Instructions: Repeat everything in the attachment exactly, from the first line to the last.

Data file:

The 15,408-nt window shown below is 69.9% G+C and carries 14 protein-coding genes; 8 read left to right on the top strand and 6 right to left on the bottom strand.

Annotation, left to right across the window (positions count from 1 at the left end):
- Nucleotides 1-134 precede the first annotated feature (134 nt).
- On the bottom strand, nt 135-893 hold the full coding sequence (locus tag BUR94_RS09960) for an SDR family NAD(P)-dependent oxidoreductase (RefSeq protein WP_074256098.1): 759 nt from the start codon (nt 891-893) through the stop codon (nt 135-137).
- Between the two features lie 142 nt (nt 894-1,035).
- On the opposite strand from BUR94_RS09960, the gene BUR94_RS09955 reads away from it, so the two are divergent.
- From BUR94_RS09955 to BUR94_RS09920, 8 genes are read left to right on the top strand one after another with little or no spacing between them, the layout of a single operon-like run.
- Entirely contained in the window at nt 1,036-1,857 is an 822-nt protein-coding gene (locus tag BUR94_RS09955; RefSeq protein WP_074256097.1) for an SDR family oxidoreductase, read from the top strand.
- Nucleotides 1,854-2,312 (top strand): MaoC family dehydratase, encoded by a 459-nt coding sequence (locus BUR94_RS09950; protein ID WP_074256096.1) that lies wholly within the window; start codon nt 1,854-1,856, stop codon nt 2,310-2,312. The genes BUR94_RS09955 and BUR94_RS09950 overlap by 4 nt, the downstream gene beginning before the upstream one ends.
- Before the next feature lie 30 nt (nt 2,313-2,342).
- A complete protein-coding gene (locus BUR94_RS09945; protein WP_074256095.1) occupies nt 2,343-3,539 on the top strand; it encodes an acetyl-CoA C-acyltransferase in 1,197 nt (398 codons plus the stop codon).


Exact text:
The 15,408-nt window shown below is 69.9% G+C and carries 14 protein-coding genes; 8 read left to right on the top strand and 6 right to left on the bottom strand.

Annotation, left to right across the window (positions count from 1 at the left end):
- Nucleotides 1-134 precede the first annotated feature (134 nt).
- On the bottom strand, nt 135-893 hold the full coding sequence (locus tag BUR94_RS09960) for an SDR family NAD(P)-dependent oxidoreductase (RefSeq protein WP_074256098.1): 759 nt from the start codon (nt 891-893) through the stop codon (nt 135-137).
- Between the two features lie 142 nt (nt 894-1,035).
- On the opposite strand from BUR94_RS09960, the gene BUR94_RS09955 reads away from it, so the two are divergent.
- From BUR94_RS09955 to BUR94_RS09920, 8 genes are read left to right on the top strand one after another with little or no spacing between them, the layout of a single operon-like run.
- Entirely contained in the window at nt 1,036-1,857 is an 822-nt protein-coding gene (locus tag BUR94_RS09955; RefSeq protein WP_074256097.1) for an SDR family oxidoreductase, read from the top strand.
- Nucleotides 1,854-2,312 (top strand): MaoC family dehydratase, encoded by a 459-nt coding sequence (locus BUR94_RS09950; protein ID WP_074256096.1) that lies wholly within the window; start codon nt 1,854-1,856, stop codon nt 2,310-2,312. The genes BUR94_RS09955 and BUR94_RS09950 overlap by 4 nt, the downstream gene beginning before the upstream one ends.
- Before the next feature lie 30 nt (nt 2,313-2,342).
- A complete protein-coding gene (locus BUR94_RS09945; protein WP_074256095.1) occupies nt 2,343-3,539 on the top strand; it encodes an acetyl-CoA C-acyltransferase in 1,197 nt (398 codons plus the stop codon).